Kurt Vonnegut, one of my favorite authors (read most everything he has written) tends to end things like sections and chapters and books with "and so it goes." Never quite sure what that means until a day like yesterday. Actually two partial days.
On Wednesday evening we all went to the mortuary for a 5 - 7 visit. I have never been a big fan of "visitations" in fact I do not go when invited. This was/is different. Too close. And so we went. And, the casket was open at the request of Jerry's mom and dad. (There is a stoic couple. They have 3 children, two are now dead. Can you imagine outliving two of your three children?)
That was hard. I have seen enough death to last a couple of lifetimes. Picked up too many bodies of battlefields and flown with too many comrades-in-arms. One does certain things because to not do them would be a worse. Occam's razor and all that stuff.
Then on Thursday we did the funeral thing. A relatively Small church, holding about 260 or so was filled to capacity and the outside held another 60 or so. Jerry had friends, a bunch of them. Interestingly enough, though he was not enamoured with the Episcopal Church in later years. If, however, we measure Christians by Matthew 26 and not by ASA Jerry would be at the top of the list. He helped everyone. Want to build a car -- no problem he would work side by side with you doing whatever you wanted him to. Jerry, me and both of my children built cars. My daughter built a bug and my son built a truck and Jerry was the catalyst. We had truly great times. Ask, and you shall receive. Jerry built the mascot for the local high school. Kathy, his wife works there but Jerry built it because he could and they needed it.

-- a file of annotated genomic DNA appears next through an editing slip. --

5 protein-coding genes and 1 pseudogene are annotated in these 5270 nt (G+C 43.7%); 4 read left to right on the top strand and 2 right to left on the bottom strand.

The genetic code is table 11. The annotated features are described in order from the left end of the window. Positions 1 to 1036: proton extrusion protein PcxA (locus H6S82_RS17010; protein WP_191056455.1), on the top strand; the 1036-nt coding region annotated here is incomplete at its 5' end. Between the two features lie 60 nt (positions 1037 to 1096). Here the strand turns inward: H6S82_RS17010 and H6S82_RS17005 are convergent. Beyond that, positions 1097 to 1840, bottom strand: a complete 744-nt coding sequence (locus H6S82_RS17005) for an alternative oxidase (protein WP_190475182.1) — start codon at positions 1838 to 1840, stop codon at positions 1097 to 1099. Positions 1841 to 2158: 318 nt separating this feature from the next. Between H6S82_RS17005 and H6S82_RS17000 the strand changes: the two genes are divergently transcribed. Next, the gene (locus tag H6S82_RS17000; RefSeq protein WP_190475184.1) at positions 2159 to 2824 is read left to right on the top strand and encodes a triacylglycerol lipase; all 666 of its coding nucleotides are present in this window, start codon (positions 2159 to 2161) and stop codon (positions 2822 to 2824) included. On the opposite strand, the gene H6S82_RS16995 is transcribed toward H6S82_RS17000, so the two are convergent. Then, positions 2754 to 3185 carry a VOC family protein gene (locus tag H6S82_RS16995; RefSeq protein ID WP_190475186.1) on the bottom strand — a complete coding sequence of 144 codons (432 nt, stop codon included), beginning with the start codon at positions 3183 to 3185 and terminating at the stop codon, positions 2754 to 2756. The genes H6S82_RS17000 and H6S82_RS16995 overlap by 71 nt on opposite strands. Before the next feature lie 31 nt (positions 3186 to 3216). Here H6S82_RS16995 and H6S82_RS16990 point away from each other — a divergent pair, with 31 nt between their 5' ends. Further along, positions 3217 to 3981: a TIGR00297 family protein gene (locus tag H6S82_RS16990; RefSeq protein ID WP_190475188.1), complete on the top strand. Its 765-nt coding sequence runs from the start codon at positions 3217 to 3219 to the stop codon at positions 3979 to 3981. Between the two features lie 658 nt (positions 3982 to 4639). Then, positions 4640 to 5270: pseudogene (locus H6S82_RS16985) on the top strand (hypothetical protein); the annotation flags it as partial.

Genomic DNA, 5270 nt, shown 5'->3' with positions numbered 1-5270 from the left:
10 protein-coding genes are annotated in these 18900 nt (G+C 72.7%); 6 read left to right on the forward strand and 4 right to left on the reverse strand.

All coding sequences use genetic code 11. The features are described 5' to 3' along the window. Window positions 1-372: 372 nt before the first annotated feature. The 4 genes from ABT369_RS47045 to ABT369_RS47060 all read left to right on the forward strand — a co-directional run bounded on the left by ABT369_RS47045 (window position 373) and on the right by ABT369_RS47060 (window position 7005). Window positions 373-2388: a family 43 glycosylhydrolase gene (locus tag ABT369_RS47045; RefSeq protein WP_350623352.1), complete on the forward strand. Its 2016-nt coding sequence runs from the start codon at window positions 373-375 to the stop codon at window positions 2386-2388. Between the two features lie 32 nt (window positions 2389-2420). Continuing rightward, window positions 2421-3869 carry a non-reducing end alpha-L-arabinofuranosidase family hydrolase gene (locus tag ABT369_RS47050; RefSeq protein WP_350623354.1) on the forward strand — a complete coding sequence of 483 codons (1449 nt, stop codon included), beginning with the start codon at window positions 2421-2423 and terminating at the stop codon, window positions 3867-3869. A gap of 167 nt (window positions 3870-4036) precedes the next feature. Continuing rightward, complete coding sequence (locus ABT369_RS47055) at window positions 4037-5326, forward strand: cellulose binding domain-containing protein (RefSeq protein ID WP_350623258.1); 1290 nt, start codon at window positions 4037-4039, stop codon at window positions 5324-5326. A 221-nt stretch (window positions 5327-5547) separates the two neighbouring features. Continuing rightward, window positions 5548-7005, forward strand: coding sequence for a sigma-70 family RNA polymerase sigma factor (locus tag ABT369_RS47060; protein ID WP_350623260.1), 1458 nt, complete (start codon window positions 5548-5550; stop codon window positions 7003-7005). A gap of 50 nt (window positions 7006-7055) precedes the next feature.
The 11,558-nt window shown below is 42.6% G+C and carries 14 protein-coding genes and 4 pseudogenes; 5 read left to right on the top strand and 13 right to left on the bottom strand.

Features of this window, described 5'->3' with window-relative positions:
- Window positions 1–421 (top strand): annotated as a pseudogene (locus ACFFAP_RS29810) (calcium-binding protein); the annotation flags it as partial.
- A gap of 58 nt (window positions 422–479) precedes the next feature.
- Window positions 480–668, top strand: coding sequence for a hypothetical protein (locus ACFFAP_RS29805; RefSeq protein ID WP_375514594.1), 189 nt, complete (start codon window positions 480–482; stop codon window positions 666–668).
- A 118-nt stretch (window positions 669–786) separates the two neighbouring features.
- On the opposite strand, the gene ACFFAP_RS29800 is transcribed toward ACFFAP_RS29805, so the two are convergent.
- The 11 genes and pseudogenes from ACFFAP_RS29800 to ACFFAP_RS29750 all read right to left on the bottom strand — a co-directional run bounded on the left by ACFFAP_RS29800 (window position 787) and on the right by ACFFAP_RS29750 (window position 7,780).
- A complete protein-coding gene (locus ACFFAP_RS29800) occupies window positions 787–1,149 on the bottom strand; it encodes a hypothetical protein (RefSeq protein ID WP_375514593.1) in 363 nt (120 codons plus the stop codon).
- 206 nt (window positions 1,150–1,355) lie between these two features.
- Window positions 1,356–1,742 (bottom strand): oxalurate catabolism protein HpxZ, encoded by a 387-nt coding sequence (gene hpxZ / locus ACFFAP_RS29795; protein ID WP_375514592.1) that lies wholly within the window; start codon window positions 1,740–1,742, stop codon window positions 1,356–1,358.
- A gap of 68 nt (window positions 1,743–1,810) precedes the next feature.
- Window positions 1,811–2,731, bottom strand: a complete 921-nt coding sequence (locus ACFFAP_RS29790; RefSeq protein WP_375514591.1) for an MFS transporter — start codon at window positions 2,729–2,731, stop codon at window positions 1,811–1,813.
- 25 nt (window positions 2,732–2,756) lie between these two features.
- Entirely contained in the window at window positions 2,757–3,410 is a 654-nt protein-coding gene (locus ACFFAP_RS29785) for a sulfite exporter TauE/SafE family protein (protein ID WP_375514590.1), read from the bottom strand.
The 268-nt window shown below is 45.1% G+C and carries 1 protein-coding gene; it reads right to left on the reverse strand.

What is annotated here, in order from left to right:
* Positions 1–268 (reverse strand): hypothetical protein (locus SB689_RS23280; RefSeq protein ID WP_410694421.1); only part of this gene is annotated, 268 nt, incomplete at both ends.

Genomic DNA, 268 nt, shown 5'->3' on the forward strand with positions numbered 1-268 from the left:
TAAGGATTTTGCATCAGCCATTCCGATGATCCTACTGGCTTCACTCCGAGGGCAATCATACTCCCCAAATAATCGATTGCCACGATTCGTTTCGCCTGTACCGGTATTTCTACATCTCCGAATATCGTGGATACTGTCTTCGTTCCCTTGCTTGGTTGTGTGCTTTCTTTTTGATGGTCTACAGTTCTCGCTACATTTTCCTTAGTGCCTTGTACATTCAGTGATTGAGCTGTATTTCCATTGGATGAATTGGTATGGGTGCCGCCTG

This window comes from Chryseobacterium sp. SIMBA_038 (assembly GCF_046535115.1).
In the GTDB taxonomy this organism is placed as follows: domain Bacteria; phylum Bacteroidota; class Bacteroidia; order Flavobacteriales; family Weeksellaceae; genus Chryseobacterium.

Anyway we did the funeral thing with full military honors. He was retired Lt. Col. in the Army and the briefing officer for Edwards Air Force Base. Jerry led many lives. We had an amazing soloist, Jerry's brother-in-law's wife has an incredible voice. She sang Amazing Grace flawlessly. Oh, did I mention she was Jewish? Great lady. That, Taps, and the presentation of the flag to our friend Kathy were faltering points for me. But we did get through it -- don't we always?
Then, as if to punctuate this whole thing with one last laugh, the 41 Ford, Jerry's pride and joy, the car that was driven to the funeral by his son and carried Kathy, failed to start. But, after everyone left and Nathan (Jerry's son came back) the Ford fired right up. It was Jerry, saying goodbye in the only way he could.
To finish this post I offer the following, it will give you a glimpse of the soul of the man I called friend.
And so it goes.
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